N Is For Noose Page 94
’’Barrett, tell the truth. Please, please, please? Pretty please with sugar on it? Trust me, I won't say a word to anyone about your having it.’’
’’I'm telling you the truth.’’
I shook my head. ’’I hate to contradict you, but Tom always kept it with him and yet nobody's seen it since he died.’’
’’So everybody's been assuming he was by himself that night. Now it turns out you were in his truck.
Where else could it be? He was anxious to protect the notebook so he must have given it to you. That's the only way it adds up. If you can think of another explanation, I'd love to hear it.’’
The silence was exquisite. I let it drag on a bit without breathing another word.
’’I went for help.’’
’’I'm sure you did,’’ I said. ’’The CHP officer saw you on the road. What about the notebook?’’
Barrett looked out the window. ’’You don't have any proof,’’ she said, faintly.
’’Well, yeah, I know. I mean, except for the fact that Cecilia saw you on the motel porch that night,’’ I said. ’’She says your dad came and picked you up, which is what you said yourself. You just fudged a tiny bit about the sequence of events. I can't prove you have the notebook, but it stands to reason.’’
Nancy poked her head out of the Rainbow's back door. Barrett opened the door and leaned out, calling, ’’I'll be right there!’’ Nancy nodded and waved.
’’So where's the notebook?’’
’’In my purse,’’ she said, glumly.
’’Could you give it to me?’’
’’What's so important about the notes?’’
’’He was investigating two murders so I'm assuming his notes are somehow relevant. Did you read them yourself?’’
’’Well, yeah, but it's just a bunch of interviews and stuff. Lots of dates and abbreviations. It's no big deal.’’
’’Then why does it matter if you pass it on to me?’’
’’He told me to hide it 'til he could decide what to do with it.’’
’’He didn't know he would die.’’
’’What a bummer,’’ she said.
’’Look, if you'll give it to me now, I'll make a copy first thing tomorrow and give it back to you.’’
After an agonizing moment, she said, ’’All right.’’
She got out of the car on her side and I got out on mine, locking the doors quickly before I followed her in. She kept her handbag in the storage room to the left of the kitchen door. Barrett took the notebook out of her bag and passed it to me. She seemed irritated that I'd managed to outmaneuver her somehow. ’’The other thing he said was the key's on his desk,’’ she said.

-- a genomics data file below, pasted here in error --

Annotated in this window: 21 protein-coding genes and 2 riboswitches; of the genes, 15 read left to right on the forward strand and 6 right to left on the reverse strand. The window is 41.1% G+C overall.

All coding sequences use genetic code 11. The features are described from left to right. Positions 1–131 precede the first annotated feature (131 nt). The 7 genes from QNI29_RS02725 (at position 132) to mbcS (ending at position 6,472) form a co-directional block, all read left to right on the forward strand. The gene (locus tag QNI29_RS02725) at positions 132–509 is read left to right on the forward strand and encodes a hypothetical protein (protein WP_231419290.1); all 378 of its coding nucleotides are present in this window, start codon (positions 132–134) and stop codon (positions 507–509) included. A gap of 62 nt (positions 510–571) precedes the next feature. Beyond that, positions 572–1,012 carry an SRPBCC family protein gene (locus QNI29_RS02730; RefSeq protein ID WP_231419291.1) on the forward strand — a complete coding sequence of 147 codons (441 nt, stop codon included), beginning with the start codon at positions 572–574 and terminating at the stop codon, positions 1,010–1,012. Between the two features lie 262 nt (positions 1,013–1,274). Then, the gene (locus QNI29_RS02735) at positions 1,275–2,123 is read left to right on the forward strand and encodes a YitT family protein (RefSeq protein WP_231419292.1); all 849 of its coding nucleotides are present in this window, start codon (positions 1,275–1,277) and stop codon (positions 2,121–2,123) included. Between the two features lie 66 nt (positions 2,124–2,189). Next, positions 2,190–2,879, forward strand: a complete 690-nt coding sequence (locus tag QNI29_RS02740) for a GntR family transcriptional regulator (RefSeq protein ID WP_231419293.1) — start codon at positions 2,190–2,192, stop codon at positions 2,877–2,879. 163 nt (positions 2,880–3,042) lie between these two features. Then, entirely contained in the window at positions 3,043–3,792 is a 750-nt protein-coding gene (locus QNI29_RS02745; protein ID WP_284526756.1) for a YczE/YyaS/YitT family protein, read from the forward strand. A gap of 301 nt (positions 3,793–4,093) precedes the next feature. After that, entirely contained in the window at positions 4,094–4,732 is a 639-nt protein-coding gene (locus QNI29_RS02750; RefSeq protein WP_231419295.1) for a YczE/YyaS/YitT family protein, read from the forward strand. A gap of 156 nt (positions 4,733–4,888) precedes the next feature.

’’The key's in his desk?’’
’’That's what he told me. He said it twice.’’
’’In or on?’’
’’On, I think. I have to go.’’
’’Thanks. You're a doll.’’ I put my finger to my lips. ’’Top secret. Not a word to anyone.’’
’’Shit. Then why did I tell you?’’
Nancy stuck her head in the kitchen door. ’’Oh, Kinsey. You're here. Brant's on the phone,’’ she said.
I went out into the cafe proper, which was virtually deserted. The receiver was face down on the counter by the register. ’’Brant, is that you?’’
He said, ’’Hi, Kinsey.’’
’’Where are you? How'd you know I was here?’’
’’I'm at Mom's. I drove past the Rainbow a while ago and saw your car parked out back. I just wanted to check and make sure you're okay.’’
’’I'm fine. Is your mother home yet?’’
’’She won't get back 'til close to nine,’’ he said. ’’You need something?’’
’’Not really. If you have a way to call her, would you let her know I got it?’’
I curled my fingers around the mouthpiece, feeling like a character in a spy movie. ’’The notebook.’’
’’How'd you manage that?’’
’’I'll explain later. I'll be home in a few minutes. Can you wait?’’
’’Not really. I just stopped by for some stuff I'll be taking to Sherry's later.’’
’’You work weekends?’’
’’Not usually,’’ he said. ’’I'm filling in for someone and hoping to run some errands first. We'll talk tomorrow.’’
’’Right. I'll see you then,’’ I said.
I let myself into Selma's house and headed out to the kitchen. The house was dim, silent, insufferably warm. Everything was much as I'd left it, except for a plastic wrapped plate of brownies with chocolate frosting sitting on the counter with a note attached: HELP YOURSELF. The condensation on the wrap suggested it had been refrigerated or frozen until recently. Brant must have assumed the note was meant for him because a plate and fork, showing telltale traces of chocolate, were sitting on the table at the place he occupied. I was sorry I'd missed him. We could have put our heads together.